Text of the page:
Foundations in Art is a class that teaches students the basics of visual art and allows them to further explore their creative interests. In order to take any advanced art class at KO, students must take Foundations in Art, which is why it is one of the most popular art electives.
Because the class is introductory, it is mostly comprised of freshmen looking to either fulfill their art credit or develop an interest in art.
Due to the new COVID-19 guidelines that have come into effect, art classes look much different than they have in previous years. Despite this, the curriculum has stayed roughly the same, including only a few changes.
The first project those in Foundations in Art were tasked with was a Sumi ink painting, which was created by putting together the works of students from all of the Foundations in Art classes. “We had to be a little more creative when figuring out how to pull it off because everyone is supposed to paint on the same large piece of paper,“ creative arts teacher Katie Burnett said. To finish the project, each student was given a small piece of paper that was then passed around the room making the project much safer to complete. Currently, students are working on a still life project which allows them to expand on their observational drawing skills.
Online learning, especially with international remote students, has certainly been an additional challenge. “The logistics of online learning and the addition of technology has added a new layer of complexity to the visual arts program,” creative arts Department Chair Scott McDonald said.
Freshman Ryan Zheng, an international student taking classes online, has been able to successfully work from his home and come to class prepared with projects that closely resemble what peers are doing in person. “I think Foundations in Art was the best art class suited for me as an online learner,” Ryan said. In general, it has been a bit more challenging for Ryan to engage with his peers because the camera isn’t facing them, but he has still been enjoying his time in the class. “It’s hard to say what I enjoy best, but my favorite thing has been the Sumi ink drawing and then my still life,” he said.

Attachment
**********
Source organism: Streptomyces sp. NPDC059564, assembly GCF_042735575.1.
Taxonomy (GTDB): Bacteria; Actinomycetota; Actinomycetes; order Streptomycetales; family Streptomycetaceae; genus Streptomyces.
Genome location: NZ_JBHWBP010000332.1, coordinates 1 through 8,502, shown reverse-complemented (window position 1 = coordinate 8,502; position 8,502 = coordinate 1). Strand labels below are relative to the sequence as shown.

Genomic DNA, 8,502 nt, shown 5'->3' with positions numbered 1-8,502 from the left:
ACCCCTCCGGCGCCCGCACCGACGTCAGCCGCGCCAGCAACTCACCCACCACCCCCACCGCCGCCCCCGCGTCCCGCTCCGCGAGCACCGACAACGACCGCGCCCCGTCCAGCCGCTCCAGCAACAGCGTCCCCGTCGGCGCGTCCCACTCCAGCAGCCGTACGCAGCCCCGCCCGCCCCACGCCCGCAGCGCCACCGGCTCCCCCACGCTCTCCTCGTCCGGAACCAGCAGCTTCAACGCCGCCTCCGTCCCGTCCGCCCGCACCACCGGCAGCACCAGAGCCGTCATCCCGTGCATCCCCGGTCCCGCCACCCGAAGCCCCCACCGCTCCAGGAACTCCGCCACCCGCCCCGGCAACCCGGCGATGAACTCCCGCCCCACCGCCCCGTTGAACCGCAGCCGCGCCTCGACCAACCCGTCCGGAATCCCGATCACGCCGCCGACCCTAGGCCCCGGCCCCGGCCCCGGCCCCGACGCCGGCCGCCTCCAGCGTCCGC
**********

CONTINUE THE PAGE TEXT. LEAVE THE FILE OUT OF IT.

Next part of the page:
For the students in person, very little has changed in terms of how they have been able to socialize. The biggest difference is that there are only allowed to be two people at a table, but because the space is so open, it is easy to chat with everyone in the room. “I think the class has a really great social aspect to it,” freshman Ava Cashman said. “It is a really good place to unwind and socialize.”
However, not all students who take Foundations in Art are freshmen. Junior Kaiya Deurloo is a new student at KO and is enrolled in Foundations in Art for the fall semester. Despite being one of the older students in the room, she finds it refreshing to be in a space dominated by underclassmen. “As a new student, it is nice being surrounded by other new people who are also still figuring KO out,” Kaiya said.
One positive that has come from the situation is that students are able to take better photos of their work, which Ms. Burnett hopes to continue going forward. “I would like to keep an online portfolio for each student moving forward so that they can track their progress through their time at KO,” she said.
Overall, the Foundations in Art curriculum hasn’t changed drastically. While COVID-19 certainly has not made operating class any easier, Foundations in Art continues to serve as a class in which students can develop their artistic abilities and meet new people who have similar interests.